To better target assessment, 'check-in' problems may provide a solution
- Quick check-ins via simple formative assessments can allow educators to offer students choice around the instruction they need, writes Mike Anderson for Edutopia.
- Citing teacher Chris Ward as an example, he focuses on how Ward gives her students a selection of, say, three long division problems and ask that they solve the one they feel strongest they can complete successfully, using the results to inform the following day's lesson.
- Best practices for the approach include creating good choices based on learning goals and the information you need, giving students enough guidance without overly directing their choice, consistently practicing the approach so students can improve self-assessment and decision-making skills, and not forcing the choice approach if there's already a single assessment option that will best measure their learning progress.
Scaling personalized learning to traditional classrooms has proven difficult over the years, with often-private school models that have smaller classes more frequently finding the most success doing so. But approaches like this highlight ways educators can work to offer the most relevant lessons to students — especially those who might be struggling with certain skills and concepts.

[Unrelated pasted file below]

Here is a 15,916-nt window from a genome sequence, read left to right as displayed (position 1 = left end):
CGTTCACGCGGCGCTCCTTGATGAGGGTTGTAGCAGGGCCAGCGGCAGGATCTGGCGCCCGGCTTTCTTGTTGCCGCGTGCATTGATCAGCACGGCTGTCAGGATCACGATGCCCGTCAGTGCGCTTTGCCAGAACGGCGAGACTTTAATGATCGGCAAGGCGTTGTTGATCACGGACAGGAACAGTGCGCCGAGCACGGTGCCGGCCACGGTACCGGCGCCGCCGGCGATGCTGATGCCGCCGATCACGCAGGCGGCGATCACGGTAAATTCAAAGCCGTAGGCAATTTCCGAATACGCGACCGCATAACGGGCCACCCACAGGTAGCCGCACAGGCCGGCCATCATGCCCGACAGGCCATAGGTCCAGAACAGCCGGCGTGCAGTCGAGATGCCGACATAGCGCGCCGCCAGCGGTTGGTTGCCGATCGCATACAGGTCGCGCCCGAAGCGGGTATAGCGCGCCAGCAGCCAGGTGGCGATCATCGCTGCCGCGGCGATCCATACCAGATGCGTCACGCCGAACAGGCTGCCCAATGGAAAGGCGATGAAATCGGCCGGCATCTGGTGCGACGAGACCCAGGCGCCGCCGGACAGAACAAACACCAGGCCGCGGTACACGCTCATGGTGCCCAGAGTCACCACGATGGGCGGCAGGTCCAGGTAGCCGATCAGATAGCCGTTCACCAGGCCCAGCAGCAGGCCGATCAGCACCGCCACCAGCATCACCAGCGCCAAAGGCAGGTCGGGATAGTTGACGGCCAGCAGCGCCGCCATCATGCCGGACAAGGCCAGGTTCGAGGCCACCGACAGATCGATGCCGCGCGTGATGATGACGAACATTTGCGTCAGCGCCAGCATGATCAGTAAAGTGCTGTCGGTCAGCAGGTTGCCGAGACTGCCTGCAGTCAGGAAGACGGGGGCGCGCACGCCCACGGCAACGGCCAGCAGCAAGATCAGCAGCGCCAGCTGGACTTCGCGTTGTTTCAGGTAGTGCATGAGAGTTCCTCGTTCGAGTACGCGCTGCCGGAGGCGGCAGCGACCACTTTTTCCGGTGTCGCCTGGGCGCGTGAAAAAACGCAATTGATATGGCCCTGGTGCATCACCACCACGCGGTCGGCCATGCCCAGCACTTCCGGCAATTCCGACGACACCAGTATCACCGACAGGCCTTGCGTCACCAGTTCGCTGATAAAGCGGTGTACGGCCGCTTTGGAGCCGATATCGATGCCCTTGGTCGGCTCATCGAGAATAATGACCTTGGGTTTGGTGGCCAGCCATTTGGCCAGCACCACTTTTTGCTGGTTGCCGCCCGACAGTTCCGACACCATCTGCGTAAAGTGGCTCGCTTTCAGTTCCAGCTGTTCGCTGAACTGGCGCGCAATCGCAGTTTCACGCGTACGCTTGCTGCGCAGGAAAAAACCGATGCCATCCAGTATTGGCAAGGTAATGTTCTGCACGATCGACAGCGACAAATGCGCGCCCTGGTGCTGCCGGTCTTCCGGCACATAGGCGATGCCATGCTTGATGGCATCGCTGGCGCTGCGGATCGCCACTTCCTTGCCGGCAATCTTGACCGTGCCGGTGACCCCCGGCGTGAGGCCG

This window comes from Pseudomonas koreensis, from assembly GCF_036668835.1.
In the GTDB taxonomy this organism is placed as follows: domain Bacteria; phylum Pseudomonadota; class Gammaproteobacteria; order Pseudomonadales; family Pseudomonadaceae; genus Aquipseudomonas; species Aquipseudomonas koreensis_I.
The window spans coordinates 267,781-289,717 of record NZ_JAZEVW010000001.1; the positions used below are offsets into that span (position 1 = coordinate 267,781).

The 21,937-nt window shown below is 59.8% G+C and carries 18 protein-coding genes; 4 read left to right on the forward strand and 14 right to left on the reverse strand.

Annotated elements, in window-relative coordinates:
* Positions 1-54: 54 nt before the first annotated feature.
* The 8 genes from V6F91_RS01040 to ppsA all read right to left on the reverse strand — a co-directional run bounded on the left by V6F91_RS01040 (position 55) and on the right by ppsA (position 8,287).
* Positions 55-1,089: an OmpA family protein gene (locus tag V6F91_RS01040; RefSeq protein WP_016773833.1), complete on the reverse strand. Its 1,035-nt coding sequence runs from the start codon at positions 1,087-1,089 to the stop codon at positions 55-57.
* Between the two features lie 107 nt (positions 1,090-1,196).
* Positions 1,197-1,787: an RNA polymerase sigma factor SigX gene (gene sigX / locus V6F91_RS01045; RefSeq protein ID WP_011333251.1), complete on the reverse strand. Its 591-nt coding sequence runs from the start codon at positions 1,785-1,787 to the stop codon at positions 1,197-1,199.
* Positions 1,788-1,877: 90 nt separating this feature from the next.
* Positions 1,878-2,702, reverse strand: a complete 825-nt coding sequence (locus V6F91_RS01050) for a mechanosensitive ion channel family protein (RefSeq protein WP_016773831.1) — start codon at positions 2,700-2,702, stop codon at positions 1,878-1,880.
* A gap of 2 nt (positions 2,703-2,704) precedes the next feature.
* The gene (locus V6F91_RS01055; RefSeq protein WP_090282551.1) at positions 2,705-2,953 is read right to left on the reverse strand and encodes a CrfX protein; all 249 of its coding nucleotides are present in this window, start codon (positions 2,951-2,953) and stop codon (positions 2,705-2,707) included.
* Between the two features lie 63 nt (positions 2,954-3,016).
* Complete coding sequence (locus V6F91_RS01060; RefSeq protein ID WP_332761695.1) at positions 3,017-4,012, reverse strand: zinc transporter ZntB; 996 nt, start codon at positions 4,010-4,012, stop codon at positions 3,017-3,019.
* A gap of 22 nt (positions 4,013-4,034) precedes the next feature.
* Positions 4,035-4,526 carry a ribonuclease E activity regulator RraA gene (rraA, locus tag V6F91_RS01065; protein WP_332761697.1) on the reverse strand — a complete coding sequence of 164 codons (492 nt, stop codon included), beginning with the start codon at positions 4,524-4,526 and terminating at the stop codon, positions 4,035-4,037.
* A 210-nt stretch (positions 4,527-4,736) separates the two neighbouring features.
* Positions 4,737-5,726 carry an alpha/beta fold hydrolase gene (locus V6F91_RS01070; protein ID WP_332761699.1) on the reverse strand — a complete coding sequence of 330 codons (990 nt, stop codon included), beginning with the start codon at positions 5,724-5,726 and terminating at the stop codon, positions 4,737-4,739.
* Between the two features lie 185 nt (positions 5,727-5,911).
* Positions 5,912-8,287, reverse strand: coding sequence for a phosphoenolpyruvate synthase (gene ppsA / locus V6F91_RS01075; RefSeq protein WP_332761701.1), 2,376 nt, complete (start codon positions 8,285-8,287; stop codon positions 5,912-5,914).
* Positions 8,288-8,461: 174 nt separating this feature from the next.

Amid pushback against over-assessment, this tactic could also come into play beyond mandated state exams as a means of better gauging what really needs to be assessed and when. Another model being used by some educators turns assessments into collaborative experiences that allow students to work with their peers on problems before taking an exam on their own.
With its return of significant decision-making power to the state level, the Every Student Succeeds Act is likely to change the face of how assessment is approached in the U.S. One area states have already shown interest in is new funding for pilots of "innovative assessment" models.
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